Since 2020, crypto adoption has been rising rapidly in Nigeria. According to Paxful, Nigeria is second in the world only to the U.S in bitcoin trading. Nigeria has the highest per capita rate of crypto ownership in the world, at 31.9%, according to Statista. In addition to hundreds of thousands of retail investors, institutional players, firms, and companies have joined the industry to gain exposure and profit from the burgeoning financial sector.
However, apart from being an investment and trading scheme, a crucial aspect of cryptocurrency that most Nigerians are not yet exploring is payment usability.
In April 2021, George Residence, a hotel in Lagos, announced its plans to start accepting BTC payments and became the country’s first to do so. Nevertheless, the available number of companies that accept crypto payments in the country remains hugely underwhelming.
Considering this unprecedented innovation in the history of finance, many crypto advocates advise and expect Nigerian businesses to replace fiat currencies with crypto in their payment methods. While the mainstream adoption of digital asset payment methods in Nigeria can definitely happen, it is still years away, as it still has some challenges to overcome.
Nigerian crypto ban
The Nigerian government has in place some of the world’s most onerous anti-crypto regulations. In February 2021, Nigeria banned banks and other licensed financial institutions from handling crypto transactions and warned of severe sanctions for violations. Hoping to curb demand for other digital tokens, the country also launched its own virtual currency, the eNaira, backed by its central bank.
Unless the Nigerian government has a u-turn or soft stance, which would allow them adopt crypto as a payment method, businesses (big names and small names) will not fancy being caught in the web of ‘illegal’ activity’.
Unlike major fiat currencies like naira or dollar, digital assets are subject to increased volatility. For retailers, a 5% drop in BTC’s value can be huge enough to generate losses on an order. There is also no clear-cut certainty that a coin’s price will return to the level the customer used to pay for the transaction.
Although, businesses could decide to accept only stable coins (USDT, USDC, eNaira etc). However, such a move might be counterproductive, as it might drive away crypto enthusiasts who prefer to pay via digital assets like Bitcoin, Ether, Dogecoin, etc.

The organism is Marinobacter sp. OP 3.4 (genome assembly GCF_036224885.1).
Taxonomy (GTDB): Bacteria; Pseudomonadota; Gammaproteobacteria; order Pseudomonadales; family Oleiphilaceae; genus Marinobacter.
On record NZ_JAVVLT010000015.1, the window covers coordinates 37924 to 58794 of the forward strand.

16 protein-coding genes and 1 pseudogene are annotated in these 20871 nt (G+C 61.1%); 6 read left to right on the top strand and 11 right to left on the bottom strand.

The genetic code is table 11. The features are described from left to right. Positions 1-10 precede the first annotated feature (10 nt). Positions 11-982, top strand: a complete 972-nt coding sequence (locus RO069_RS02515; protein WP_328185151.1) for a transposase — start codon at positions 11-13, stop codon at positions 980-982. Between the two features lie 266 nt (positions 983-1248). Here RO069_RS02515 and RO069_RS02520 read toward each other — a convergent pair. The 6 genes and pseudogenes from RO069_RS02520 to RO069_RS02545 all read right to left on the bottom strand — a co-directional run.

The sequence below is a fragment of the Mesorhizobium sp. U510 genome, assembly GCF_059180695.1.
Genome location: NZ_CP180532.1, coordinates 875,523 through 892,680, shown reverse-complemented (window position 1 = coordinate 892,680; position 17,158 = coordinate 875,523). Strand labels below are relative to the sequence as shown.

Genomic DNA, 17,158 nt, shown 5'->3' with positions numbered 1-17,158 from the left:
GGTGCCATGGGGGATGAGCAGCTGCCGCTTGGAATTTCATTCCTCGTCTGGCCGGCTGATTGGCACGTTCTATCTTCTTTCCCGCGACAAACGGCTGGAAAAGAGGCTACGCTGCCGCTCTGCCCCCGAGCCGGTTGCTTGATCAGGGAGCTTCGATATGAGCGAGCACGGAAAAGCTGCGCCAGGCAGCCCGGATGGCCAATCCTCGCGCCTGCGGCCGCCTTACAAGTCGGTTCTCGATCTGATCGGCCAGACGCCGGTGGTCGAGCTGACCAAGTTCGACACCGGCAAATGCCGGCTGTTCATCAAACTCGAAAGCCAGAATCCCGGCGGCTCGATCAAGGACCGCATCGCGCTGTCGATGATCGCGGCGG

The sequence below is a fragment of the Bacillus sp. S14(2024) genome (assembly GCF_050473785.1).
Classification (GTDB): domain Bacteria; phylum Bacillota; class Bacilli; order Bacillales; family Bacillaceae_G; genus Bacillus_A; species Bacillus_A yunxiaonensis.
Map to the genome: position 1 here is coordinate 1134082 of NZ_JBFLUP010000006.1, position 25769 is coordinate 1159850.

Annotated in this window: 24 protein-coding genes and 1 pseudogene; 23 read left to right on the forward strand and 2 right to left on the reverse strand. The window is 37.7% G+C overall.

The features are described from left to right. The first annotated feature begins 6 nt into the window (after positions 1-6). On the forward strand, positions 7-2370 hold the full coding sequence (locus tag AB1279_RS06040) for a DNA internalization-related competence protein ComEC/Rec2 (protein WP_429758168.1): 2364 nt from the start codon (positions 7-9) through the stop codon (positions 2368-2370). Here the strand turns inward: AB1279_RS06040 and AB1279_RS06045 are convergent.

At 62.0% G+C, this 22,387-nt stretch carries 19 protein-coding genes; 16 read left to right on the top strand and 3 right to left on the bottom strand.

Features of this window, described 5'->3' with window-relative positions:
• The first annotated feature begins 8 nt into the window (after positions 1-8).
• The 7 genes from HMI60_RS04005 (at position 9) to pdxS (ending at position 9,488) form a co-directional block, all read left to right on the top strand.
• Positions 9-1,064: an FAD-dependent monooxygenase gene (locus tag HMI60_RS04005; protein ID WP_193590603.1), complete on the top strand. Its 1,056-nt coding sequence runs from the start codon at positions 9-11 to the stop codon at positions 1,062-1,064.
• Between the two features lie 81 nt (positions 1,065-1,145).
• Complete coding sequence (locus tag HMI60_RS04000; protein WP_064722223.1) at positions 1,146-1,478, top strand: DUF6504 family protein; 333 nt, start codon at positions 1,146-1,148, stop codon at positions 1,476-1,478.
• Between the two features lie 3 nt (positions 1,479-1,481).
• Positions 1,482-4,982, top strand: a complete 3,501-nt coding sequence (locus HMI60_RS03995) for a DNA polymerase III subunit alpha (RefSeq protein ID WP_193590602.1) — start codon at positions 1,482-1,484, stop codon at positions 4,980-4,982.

Cash flow issues
Even if a business solves the problem of volatility, in the current Nigerian system, it is uncommon to pay staff, suppliers, contractors, and other partners with digital assets. In this connection, the business still has to use fiat to settle these payments. There is no way a Nigerian business owner can give staff BTC or ETH and expect them to use it to settle their everyday bills like they would with fiat. According to nigeriabitcoincommunity.com, the number of stores and businesses that accept crypto in Nigeria is not more than ten. This means we cannot yet pay for groceries, rent, electricity bills, or tuition fees with digital assets.
Crypto sentiments in Nigeria
There is this sort of myopic stance that older folks have against crypto. They believe it is a sort of ‘magic money’ and many of them show resentment towards young crypto traders that have made it big. According to finder.com, in Nigeria, those aged 18-34 dominate crypto ownership at 71.3%, 35-54 year olds at 14.8% while those aged 55+ come in last with 13.9%.
Although it will attract to the store some young, tech-savvy people by replacing fiat or adoption of crypto payments, it will likely make Nigerian businesses lose the majority or at least a significant amount of their existing customers, especially the older age groups.
Considering the challenges, it is apparent that Nigerian businesses are not yet ready to replace conventional payment methods with digital assets. With the current state of crypto adoption, cryptocurrencies are more likely to function as a complementary method to fiat.
In the future, crypto might become a viable alternative to fiat and compete strongly with traditional currencies in payments. But for that to happen, the overall infrastructure and landscape in the Nigerian business scene would have to go through significant changes.
The bright side is that some startups are exploring the new possibilities that digital assets bring into the world of business and payments, with the gap between crypto and fiat gradually becoming shorter.
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